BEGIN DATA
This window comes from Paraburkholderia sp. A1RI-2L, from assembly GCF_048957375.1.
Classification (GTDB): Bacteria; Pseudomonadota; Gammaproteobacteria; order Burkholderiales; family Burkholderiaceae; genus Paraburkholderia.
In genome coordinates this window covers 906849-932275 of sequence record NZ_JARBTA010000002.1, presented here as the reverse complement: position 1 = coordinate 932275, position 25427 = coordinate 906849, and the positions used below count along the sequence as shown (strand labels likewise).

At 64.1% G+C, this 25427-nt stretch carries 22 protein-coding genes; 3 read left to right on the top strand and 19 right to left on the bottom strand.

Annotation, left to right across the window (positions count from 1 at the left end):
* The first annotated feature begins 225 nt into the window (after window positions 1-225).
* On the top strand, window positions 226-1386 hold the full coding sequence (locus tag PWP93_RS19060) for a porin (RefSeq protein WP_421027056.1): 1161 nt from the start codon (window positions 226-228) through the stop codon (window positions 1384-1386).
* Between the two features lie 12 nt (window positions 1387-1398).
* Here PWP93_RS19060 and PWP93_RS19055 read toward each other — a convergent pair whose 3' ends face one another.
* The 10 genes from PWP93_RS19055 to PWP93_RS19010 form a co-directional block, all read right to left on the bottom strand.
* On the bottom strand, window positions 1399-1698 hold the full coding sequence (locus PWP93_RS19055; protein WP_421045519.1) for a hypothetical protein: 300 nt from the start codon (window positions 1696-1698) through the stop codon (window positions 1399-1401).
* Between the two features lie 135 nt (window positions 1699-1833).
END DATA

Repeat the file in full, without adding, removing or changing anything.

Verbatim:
This window comes from Paraburkholderia sp. A1RI-2L, from assembly GCF_048957375.1.
Classification (GTDB): Bacteria; Pseudomonadota; Gammaproteobacteria; order Burkholderiales; family Burkholderiaceae; genus Paraburkholderia.
In genome coordinates this window covers 906849-932275 of sequence record NZ_JARBTA010000002.1, presented here as the reverse complement: position 1 = coordinate 932275, position 25427 = coordinate 906849, and the positions used below count along the sequence as shown (strand labels likewise).

At 64.1% G+C, this 25427-nt stretch carries 22 protein-coding genes; 3 read left to right on the top strand and 19 right to left on the bottom strand.

Annotation, left to right across the window (positions count from 1 at the left end):
* The first annotated feature begins 225 nt into the window (after window positions 1-225).
* On the top strand, window positions 226-1386 hold the full coding sequence (locus tag PWP93_RS19060) for a porin (RefSeq protein WP_421027056.1): 1161 nt from the start codon (window positions 226-228) through the stop codon (window positions 1384-1386).
* Between the two features lie 12 nt (window positions 1387-1398).
* Here PWP93_RS19060 and PWP93_RS19055 read toward each other — a convergent pair whose 3' ends face one another.
* The 10 genes from PWP93_RS19055 to PWP93_RS19010 form a co-directional block, all read right to left on the bottom strand.
* On the bottom strand, window positions 1399-1698 hold the full coding sequence (locus PWP93_RS19055; protein WP_421045519.1) for a hypothetical protein: 300 nt from the start codon (window positions 1696-1698) through the stop codon (window positions 1399-1401).
* Between the two features lie 135 nt (window positions 1699-1833).